A Great Approach for Teaching Values

The best lessons for our kids are the ones they experience firsthand. In Carey Casey’s book, Championship Fathering, he tells a story about how one dad took advantage of an opportunity to teach his kids a real-life lesson they would not soon forget.

It happened some years ago, during a time when a terrible famine in Ethiopia was getting a lot of TV coverage. Pictures of suffering children were everywhere, and one day his seven-year-old boy asked, “Can we send some money to help those kids?”

The dad said he’d think about it. Writing a check would be fine, but he had a different idea. After a few days, he gathered the family and explained about the family budget: if they gave some money, it would have to come out of another expense category. He paused. “Do you still want to do this?” Both boys nodded eagerly.

Here was the plan: during the next weekend they would go hungry for two days — between supper on Friday and supper on Sunday — and donate the money they’d normally spend on food. They’d only drink water, no food. He assured them that they were healthy kids and they wouldn’t be harmed by skipping a few meals.

As you’d imagine, it turned out to be a memorable weekend. They experienced hunger and learned a lot about sacrificing to help others, the abundant blessings they had been taking for granted, and what they could accomplish by working together.

The experiment took some effort, but those two boys, who are now grown with children of their own, continue to talk about that experience. Their dad was intentional about teaching them important values in a memorable way, and it made a difference for them.

Father Daughter Paint HorizontalDad, maybe you won’t proclaim a fast for next weekend — or maybe you will. In either case, be creative and come up with ways your kids can learn important values by experiencing them firsthand. This will probably require you to be intentional, thinking of the values you want to teach, then coming up with specific ways to model them yourself and get your children involved.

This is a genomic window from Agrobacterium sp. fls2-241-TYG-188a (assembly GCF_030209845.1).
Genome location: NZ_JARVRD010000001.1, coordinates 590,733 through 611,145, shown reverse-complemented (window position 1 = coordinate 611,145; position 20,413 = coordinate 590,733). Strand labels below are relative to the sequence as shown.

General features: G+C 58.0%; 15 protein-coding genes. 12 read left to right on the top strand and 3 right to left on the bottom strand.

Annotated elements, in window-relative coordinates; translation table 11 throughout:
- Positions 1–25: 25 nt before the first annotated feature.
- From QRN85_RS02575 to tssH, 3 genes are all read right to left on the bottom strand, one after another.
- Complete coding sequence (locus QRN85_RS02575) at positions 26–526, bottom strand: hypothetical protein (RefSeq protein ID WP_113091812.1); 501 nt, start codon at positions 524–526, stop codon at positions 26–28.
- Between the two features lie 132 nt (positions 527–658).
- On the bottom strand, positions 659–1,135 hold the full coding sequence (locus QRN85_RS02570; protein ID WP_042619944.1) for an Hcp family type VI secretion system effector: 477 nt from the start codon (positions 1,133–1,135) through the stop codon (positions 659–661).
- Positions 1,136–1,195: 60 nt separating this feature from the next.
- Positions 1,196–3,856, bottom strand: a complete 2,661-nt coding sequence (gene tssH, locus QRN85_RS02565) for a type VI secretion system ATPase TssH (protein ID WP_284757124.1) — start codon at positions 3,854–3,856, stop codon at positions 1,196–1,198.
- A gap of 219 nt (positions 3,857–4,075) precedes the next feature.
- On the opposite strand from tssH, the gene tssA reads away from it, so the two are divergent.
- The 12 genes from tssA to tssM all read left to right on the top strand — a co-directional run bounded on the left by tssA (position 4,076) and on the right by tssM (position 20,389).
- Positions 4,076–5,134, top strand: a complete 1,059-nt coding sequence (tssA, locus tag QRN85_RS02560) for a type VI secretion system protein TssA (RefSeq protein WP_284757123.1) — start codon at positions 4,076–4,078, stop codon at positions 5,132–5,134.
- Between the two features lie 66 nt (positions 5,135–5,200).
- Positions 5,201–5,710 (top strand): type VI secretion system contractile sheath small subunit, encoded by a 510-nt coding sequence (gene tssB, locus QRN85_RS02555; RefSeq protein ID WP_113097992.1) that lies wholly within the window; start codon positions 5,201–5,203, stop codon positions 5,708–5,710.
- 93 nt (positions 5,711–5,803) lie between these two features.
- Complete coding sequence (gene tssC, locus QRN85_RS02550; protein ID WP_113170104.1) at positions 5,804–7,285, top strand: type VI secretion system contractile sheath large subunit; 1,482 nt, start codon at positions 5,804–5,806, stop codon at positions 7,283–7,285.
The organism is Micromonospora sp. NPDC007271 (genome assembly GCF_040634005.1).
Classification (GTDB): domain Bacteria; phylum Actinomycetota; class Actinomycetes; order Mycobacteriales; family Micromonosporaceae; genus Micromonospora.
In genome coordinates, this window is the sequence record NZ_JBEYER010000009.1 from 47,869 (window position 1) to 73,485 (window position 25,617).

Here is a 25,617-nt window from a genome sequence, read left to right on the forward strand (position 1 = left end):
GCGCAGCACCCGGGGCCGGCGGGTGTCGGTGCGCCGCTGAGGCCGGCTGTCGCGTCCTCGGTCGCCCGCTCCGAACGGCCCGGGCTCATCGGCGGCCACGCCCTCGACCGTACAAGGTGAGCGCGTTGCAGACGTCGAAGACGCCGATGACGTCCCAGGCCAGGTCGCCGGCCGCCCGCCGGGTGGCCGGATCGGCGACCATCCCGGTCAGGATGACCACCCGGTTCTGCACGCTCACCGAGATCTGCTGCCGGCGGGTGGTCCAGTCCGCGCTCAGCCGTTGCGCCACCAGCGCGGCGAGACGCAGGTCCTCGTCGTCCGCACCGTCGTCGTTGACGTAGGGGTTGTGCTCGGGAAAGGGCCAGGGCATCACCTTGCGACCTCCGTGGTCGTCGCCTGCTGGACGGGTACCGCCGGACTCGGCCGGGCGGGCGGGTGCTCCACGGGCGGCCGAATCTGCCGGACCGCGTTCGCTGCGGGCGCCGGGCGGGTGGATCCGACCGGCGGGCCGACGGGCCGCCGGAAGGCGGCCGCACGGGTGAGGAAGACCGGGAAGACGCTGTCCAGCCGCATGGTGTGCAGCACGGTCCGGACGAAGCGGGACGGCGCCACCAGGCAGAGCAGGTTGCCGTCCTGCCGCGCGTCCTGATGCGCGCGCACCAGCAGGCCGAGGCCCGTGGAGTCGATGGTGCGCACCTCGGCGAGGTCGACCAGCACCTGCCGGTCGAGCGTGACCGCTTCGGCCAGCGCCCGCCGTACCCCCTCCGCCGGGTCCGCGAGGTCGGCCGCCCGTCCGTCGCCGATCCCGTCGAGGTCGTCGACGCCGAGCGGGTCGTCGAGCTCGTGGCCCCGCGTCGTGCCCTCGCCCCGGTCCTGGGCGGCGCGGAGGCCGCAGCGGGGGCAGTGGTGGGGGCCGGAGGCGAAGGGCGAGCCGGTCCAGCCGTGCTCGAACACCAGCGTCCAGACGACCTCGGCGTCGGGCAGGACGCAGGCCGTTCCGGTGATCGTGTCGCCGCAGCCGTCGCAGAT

For example, to teach thoughtfulness, maybe you can challenge your children to be on the lookout for anyone who may need help during a trip to the grocery store — by reaching something on a shelf, returning a shopping cart for someone, or letting another shopper go before you in line. Do similar things with other important values: respect, honesty, responsibility, hard work, etc. In addition to building your children’s character, you might also be able to make a difference for someone who really needs help.

This “firsthand experience” approach is also vital if you are seeking to instill faith in your children.

ACTION POINTS

  • Self-sacrifice is a great value to teach your children. What can they give up in order to benefit someone else?
  • Notice and praise your child whenever he demonstrates a positive character trait. If he makes an extra effort to do something good, consider rewarding him for that in some way.
  • Along with values, come up with a list of other skills and bits of knowledge that you want to teach your children in the coming years. For some help, check out this resource of 1001 ideas.
  • Take time and put forth the effort to help someone in need in your community. Whether or not your children join you, you’ll be setting a great example for them.
  • Make sure your children hear what you believe about the values that are important to you. Don’t let them think you’re indifferent about something bad because you’re silent about it.

Teaching Your Children Values by Linda & Richard EyreRecommended Resources:

Teaching Your Children Values by Linda & Richard Eyre
They Call Me Dad by Ken Canfield, Ph.D.
Championship Fathering by Carey Casey 



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